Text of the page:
Remortgaging to Release Equity

person holding house keys in hands

If you own a property you may find yourself in a position where you are asset rich but cash poor. This is a common situation for people to find themselves in and with the cost of living crisis in full swing it can be frustrating making ends meet each month while your property locks your liquid finances away.

The good news is that lenders may allow you to remortgage at a higher amount to free up some of the cash tied up in your property. You can remortgage to release equity for a variety of reasons. There are risks involved with releasing equity and you should consider your decision carefully.

Let’s explore remortgaging to release equity.

Why Release Equity from Your Home?

There are several reasons why you may wish to release equity from your home, the most common of which are:

  • Home improvements
  • Purchase a new property
  • Fund living expenses
  • Pay off existing debt

By far the most common reason people release equity in the UK is to improve their property. Property improvements come in all shapes and sizes and can be simple kitchen refits to extensive renovations or extensions.

Home Improvements and Releasing Equity

Lenders are normally happy to allow you to release equity for home improvements providing the work is not detrimental to the property value. A common misconception is that all home improvements will increase the property value.

In some cases, home improvements can negatively affect your property value such as installing mobility ramps, guide rails, and wet rooms.

Before you decide on releasing equity for home improvements it is worthwhile to have a conversation with a tradesman and estate agent to evaluate the cost of the project and whether it will impact the property value.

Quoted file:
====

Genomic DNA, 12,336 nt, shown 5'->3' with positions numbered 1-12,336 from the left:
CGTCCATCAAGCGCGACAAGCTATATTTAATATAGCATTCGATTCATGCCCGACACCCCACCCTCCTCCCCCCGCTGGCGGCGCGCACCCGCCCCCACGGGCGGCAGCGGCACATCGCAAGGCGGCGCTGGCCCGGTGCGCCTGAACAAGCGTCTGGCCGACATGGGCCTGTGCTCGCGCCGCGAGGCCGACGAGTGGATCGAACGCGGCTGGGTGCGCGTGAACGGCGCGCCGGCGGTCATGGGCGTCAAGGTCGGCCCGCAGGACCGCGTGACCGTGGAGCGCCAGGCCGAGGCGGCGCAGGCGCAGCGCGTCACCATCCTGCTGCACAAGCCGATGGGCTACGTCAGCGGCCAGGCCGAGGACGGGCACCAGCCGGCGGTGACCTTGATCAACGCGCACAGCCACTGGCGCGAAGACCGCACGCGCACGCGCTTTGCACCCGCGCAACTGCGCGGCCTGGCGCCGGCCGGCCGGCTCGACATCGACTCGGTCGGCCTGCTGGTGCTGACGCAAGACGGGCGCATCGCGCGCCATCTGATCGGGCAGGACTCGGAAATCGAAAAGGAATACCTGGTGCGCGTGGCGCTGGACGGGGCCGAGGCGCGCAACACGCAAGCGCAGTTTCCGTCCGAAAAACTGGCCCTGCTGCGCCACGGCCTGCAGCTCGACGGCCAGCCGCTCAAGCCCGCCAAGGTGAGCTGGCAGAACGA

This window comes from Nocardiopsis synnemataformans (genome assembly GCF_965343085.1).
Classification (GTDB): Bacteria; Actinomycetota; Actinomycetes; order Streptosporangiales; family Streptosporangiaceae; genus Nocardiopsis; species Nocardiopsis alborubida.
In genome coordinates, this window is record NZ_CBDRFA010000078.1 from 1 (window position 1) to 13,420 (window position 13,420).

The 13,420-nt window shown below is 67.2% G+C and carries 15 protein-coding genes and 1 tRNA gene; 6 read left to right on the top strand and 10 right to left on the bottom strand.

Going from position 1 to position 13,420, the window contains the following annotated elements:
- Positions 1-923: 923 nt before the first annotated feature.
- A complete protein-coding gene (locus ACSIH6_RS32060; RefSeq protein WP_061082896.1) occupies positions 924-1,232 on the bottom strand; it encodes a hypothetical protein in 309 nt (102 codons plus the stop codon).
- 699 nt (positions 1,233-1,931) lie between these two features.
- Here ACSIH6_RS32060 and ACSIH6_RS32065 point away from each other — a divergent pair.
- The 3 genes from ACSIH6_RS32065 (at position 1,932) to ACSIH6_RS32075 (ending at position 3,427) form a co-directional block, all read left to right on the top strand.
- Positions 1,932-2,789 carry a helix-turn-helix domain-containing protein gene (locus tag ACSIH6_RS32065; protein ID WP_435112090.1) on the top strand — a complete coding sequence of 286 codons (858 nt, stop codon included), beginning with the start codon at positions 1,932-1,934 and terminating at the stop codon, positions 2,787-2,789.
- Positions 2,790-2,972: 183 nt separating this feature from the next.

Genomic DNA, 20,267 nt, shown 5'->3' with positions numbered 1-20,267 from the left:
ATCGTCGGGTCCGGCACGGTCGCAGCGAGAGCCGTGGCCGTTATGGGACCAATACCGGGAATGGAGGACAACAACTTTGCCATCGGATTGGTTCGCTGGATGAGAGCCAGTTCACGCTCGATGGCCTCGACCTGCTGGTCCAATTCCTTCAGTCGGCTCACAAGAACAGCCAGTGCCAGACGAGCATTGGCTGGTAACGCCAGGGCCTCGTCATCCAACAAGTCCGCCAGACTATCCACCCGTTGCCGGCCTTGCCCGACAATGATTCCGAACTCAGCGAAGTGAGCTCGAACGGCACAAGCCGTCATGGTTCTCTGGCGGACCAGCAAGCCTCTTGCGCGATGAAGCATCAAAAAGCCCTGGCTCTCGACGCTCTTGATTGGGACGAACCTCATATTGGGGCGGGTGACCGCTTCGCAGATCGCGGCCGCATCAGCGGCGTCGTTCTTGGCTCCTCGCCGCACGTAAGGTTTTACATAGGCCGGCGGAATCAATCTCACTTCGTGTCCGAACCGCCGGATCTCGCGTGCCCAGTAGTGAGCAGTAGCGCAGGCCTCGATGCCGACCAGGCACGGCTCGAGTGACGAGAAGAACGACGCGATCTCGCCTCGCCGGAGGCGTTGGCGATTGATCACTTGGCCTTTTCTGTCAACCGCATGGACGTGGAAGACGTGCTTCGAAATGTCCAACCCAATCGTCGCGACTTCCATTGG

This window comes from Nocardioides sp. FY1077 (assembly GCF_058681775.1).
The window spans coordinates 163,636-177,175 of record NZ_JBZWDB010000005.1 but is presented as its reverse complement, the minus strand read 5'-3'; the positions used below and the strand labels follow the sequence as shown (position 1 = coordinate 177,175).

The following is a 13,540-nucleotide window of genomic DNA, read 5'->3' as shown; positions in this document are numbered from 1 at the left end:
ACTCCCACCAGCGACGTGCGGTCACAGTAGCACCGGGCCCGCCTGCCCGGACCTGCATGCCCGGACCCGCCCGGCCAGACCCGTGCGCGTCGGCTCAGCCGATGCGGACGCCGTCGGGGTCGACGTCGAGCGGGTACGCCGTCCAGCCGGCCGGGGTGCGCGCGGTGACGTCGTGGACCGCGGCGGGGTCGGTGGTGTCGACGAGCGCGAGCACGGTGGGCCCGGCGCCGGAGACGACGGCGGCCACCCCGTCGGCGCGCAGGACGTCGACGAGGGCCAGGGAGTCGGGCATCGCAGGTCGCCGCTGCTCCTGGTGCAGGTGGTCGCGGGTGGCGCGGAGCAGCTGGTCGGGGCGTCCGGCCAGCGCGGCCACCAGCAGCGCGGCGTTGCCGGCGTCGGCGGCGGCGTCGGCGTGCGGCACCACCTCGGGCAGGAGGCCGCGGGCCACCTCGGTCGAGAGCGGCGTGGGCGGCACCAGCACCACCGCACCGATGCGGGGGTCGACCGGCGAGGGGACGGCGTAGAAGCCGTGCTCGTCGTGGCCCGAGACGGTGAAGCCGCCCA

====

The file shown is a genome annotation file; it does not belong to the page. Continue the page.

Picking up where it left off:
How to Remortgage to Release Equity?

When you remortgage, you will typically refinance the existing mortgage at the same value to achieve a better interest rate.

Remortgaging can be much more flexible and if you have enough equity in the property, you can add additional borrowing to your mortgage.

There are risks involved with any additional finance

  • Potentially higher monthly repayments
  • If the remortgage becomes unaffordable your home or property is at risk of repossession
  • You may take longer to clear the debt

A mortgage broker will discuss the options available to you including ways of refinancing to keep monthly payments the same or to ensure that you pay off the debt in the same amount of time.

For example, you may be able to keep your monthly payments the same by either moving onto a more favourable interest rate or by extending the term of your mortgage.

You may be able to settle the debt in the same amount of time as your original mortgage by making higher monthly payments over the same term.

Discussing your goals with a mortgage broker will help make any remortgage to release equity manageable for your specific financial situation.

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How Much Equity Can I Release?

Lenders operate a minimum amount of equity you must hold in the property to make the mortgage an acceptable risk for them.

For example, most lenders are comfortable lending if you hold 10% of the property in equity on completion. This is why most lenders ask for a minimum deposit amount of 10% of the property value.

In some cases lenders will allow you to borrow money with as little as 5% equity in the property on completion.